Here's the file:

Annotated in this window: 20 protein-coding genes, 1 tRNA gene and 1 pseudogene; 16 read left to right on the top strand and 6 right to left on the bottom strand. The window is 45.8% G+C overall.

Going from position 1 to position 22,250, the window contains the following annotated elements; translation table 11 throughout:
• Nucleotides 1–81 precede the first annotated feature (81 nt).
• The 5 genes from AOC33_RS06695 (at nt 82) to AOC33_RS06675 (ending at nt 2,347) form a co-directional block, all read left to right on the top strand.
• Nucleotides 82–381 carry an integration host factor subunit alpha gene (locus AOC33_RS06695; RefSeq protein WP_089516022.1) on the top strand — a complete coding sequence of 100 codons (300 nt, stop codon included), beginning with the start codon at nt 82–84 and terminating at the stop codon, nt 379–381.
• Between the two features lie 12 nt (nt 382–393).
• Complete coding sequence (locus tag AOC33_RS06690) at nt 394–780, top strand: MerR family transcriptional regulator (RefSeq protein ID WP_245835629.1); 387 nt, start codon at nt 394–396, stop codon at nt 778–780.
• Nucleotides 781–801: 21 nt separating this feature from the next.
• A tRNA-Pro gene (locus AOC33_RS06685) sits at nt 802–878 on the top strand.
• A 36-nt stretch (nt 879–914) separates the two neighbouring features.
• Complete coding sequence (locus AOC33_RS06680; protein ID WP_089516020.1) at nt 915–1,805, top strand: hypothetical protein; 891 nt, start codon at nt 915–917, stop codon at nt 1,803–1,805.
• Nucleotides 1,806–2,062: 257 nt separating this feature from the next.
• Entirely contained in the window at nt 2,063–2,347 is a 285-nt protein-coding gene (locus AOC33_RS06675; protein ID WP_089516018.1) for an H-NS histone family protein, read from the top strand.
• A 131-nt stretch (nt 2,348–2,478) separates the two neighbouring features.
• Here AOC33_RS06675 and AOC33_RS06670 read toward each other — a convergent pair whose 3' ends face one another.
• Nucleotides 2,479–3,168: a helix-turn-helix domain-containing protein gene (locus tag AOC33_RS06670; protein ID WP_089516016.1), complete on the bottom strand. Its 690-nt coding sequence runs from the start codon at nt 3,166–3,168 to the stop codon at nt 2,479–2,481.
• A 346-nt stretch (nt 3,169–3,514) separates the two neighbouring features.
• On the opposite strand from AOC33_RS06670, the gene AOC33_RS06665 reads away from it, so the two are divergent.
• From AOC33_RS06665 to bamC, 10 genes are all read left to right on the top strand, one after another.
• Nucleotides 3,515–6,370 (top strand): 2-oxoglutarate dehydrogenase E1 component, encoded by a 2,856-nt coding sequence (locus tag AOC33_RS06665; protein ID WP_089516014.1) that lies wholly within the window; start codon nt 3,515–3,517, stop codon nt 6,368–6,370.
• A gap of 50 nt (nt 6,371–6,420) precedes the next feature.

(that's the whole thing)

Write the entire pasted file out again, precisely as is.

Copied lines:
Annotated in this window: 20 protein-coding genes, 1 tRNA gene and 1 pseudogene; 16 read left to right on the top strand and 6 right to left on the bottom strand. The window is 45.8% G+C overall.

Going from position 1 to position 22,250, the window contains the following annotated elements; translation table 11 throughout:
• Nucleotides 1–81 precede the first annotated feature (81 nt).
• The 5 genes from AOC33_RS06695 (at nt 82) to AOC33_RS06675 (ending at nt 2,347) form a co-directional block, all read left to right on the top strand.
• Nucleotides 82–381 carry an integration host factor subunit alpha gene (locus AOC33_RS06695; RefSeq protein WP_089516022.1) on the top strand — a complete coding sequence of 100 codons (300 nt, stop codon included), beginning with the start codon at nt 82–84 and terminating at the stop codon, nt 379–381.
• Between the two features lie 12 nt (nt 382–393).
• Complete coding sequence (locus tag AOC33_RS06690) at nt 394–780, top strand: MerR family transcriptional regulator (RefSeq protein ID WP_245835629.1); 387 nt, start codon at nt 394–396, stop codon at nt 778–780.
• Nucleotides 781–801: 21 nt separating this feature from the next.
• A tRNA-Pro gene (locus AOC33_RS06685) sits at nt 802–878 on the top strand.
• A 36-nt stretch (nt 879–914) separates the two neighbouring features.
• Complete coding sequence (locus AOC33_RS06680; protein ID WP_089516020.1) at nt 915–1,805, top strand: hypothetical protein; 891 nt, start codon at nt 915–917, stop codon at nt 1,803–1,805.
• Nucleotides 1,806–2,062: 257 nt separating this feature from the next.
• Entirely contained in the window at nt 2,063–2,347 is a 285-nt protein-coding gene (locus AOC33_RS06675; protein ID WP_089516018.1) for an H-NS histone family protein, read from the top strand.
• A 131-nt stretch (nt 2,348–2,478) separates the two neighbouring features.
• Here AOC33_RS06675 and AOC33_RS06670 read toward each other — a convergent pair whose 3' ends face one another.
• Nucleotides 2,479–3,168: a helix-turn-helix domain-containing protein gene (locus tag AOC33_RS06670; protein ID WP_089516016.1), complete on the bottom strand. Its 690-nt coding sequence runs from the start codon at nt 3,166–3,168 to the stop codon at nt 2,479–2,481.
• A 346-nt stretch (nt 3,169–3,514) separates the two neighbouring features.
• On the opposite strand from AOC33_RS06670, the gene AOC33_RS06665 reads away from it, so the two are divergent.
• From AOC33_RS06665 to bamC, 10 genes are all read left to right on the top strand, one after another.
• Nucleotides 3,515–6,370 (top strand): 2-oxoglutarate dehydrogenase E1 component, encoded by a 2,856-nt coding sequence (locus tag AOC33_RS06665; protein ID WP_089516014.1) that lies wholly within the window; start codon nt 3,515–3,517, stop codon nt 6,368–6,370.
• A gap of 50 nt (nt 6,371–6,420) precedes the next feature.